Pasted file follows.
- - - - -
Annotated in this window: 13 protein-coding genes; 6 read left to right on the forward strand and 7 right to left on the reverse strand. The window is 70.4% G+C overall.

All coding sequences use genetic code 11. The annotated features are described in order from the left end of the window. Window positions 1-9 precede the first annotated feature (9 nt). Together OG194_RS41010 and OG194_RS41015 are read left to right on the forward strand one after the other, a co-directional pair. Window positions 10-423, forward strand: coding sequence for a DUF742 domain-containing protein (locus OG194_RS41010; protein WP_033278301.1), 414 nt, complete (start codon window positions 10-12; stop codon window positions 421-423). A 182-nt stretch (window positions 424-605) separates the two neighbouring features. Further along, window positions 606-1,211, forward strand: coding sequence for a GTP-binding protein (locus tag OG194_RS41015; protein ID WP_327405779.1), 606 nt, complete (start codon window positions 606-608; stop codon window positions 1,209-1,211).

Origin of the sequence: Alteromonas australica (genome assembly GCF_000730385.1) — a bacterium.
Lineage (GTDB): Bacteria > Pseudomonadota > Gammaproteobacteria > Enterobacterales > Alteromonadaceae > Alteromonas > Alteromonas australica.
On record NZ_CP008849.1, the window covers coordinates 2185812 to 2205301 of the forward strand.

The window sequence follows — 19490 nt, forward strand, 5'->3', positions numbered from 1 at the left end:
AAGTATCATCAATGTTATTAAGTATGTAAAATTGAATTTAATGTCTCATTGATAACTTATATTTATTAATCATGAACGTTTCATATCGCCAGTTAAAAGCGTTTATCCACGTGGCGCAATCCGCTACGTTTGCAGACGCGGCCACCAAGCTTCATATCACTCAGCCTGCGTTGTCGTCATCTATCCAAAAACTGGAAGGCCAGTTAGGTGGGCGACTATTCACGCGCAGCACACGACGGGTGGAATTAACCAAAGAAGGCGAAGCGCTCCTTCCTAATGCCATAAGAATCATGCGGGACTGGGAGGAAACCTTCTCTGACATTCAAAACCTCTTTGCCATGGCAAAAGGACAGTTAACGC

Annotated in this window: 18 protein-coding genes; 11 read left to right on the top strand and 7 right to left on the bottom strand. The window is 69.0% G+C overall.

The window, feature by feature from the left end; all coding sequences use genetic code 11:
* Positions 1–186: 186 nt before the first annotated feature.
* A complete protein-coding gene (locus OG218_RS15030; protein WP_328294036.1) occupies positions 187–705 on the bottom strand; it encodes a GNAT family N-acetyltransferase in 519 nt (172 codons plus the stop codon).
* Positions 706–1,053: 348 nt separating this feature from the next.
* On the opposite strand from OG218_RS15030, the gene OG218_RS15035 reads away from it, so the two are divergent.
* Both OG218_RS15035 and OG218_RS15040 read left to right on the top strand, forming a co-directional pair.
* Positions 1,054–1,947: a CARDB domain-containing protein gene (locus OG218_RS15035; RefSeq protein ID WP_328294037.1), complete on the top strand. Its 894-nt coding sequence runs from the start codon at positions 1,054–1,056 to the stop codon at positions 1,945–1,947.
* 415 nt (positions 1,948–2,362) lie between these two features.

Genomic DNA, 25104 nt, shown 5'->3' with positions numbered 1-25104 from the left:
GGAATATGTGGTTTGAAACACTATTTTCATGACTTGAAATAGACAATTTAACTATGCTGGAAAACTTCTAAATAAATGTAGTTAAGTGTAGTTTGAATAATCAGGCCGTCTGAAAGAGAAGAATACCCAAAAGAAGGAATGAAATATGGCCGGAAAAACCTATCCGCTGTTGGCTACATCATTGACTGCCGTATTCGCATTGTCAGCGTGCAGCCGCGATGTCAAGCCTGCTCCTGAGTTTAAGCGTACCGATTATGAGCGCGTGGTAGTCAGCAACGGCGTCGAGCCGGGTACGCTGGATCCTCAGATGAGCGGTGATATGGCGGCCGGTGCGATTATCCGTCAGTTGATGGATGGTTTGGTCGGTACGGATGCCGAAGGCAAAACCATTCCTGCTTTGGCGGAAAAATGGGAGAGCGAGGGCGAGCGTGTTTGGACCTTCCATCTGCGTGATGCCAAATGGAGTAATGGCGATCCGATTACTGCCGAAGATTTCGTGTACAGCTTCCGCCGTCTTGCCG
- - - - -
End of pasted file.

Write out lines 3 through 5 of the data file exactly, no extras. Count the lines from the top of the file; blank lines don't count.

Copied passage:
Origin of the sequence: Alteromonas australica (genome assembly GCF_000730385.1) — a bacterium.
Lineage (GTDB): Bacteria > Pseudomonadota > Gammaproteobacteria > Enterobacterales > Alteromonadaceae > Alteromonas > Alteromonas australica.
On record NZ_CP008849.1, the window covers coordinates 2185812 to 2205301 of the forward strand.